By the time Mass was finished it was noon and we still had hardly eaten a bite all day. We set off through town looking for food only to discover the strange French custom of closing all the shops on Monday, I suppose in order to recover from the weekend. After a fair bit of looking we did manage to find a coney-island style restaurant that was open. We devoured our coffee and food and made it back onto the bus by 1:00 ready for another drive, this time to Saint-Jodard, about 80 kms North-West of Lyon, where there is a novitiate house for the Community of St. John. We have some connections to this community, since one of the students at the ITI, who was traveling with us, is a member of the community, as is one of our professors. The community is of quite recent origin (1975). We arrived sometime in the mid-afternoon, had some dinner and went to bed early. Some of the students, Katie included, went for a long walk to the Lorraine River where we are told there is a great little fortress.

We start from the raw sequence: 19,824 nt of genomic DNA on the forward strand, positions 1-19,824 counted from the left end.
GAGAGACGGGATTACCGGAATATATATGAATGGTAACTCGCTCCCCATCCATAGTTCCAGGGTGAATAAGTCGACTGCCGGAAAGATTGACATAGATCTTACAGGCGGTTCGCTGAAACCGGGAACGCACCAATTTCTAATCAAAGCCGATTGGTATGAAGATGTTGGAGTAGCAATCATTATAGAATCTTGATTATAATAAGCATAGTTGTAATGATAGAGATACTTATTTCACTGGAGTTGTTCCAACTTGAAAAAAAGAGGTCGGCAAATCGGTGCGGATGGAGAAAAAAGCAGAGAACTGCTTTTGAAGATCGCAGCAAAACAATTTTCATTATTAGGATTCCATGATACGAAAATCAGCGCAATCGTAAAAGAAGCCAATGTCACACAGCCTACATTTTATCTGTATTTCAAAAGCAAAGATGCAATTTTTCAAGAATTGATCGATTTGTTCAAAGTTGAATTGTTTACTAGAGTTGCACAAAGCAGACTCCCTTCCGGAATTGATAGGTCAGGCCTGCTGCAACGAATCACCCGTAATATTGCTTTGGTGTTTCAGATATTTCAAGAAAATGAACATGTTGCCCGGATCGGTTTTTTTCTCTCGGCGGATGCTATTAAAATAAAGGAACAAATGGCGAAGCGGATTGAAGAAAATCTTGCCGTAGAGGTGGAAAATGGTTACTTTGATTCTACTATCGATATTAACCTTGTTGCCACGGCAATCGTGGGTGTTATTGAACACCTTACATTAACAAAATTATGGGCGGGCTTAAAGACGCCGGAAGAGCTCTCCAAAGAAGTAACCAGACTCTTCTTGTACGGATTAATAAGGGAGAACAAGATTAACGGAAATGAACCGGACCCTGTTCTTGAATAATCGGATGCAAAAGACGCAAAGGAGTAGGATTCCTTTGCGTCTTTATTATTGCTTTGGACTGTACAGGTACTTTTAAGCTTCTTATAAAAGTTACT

26 October 2008

The Kingship of Our Lord Jesus Christ

(I Class)
The royalty of Christ rests upon a twofold basis. He is our King by right of birth and by right of conquest. The first refers us to the personality of the Son of God, whereby, in His divine nature as God and by virtue of the hypostatic union, He is the sovereign Lord and Master. The second places before us the God-Man coming down on earth to rescue fallen man from the slavery of Satan, and by the labors and sufferings of His life, and passion, and death, to win a glorious victory for us over sin and hell.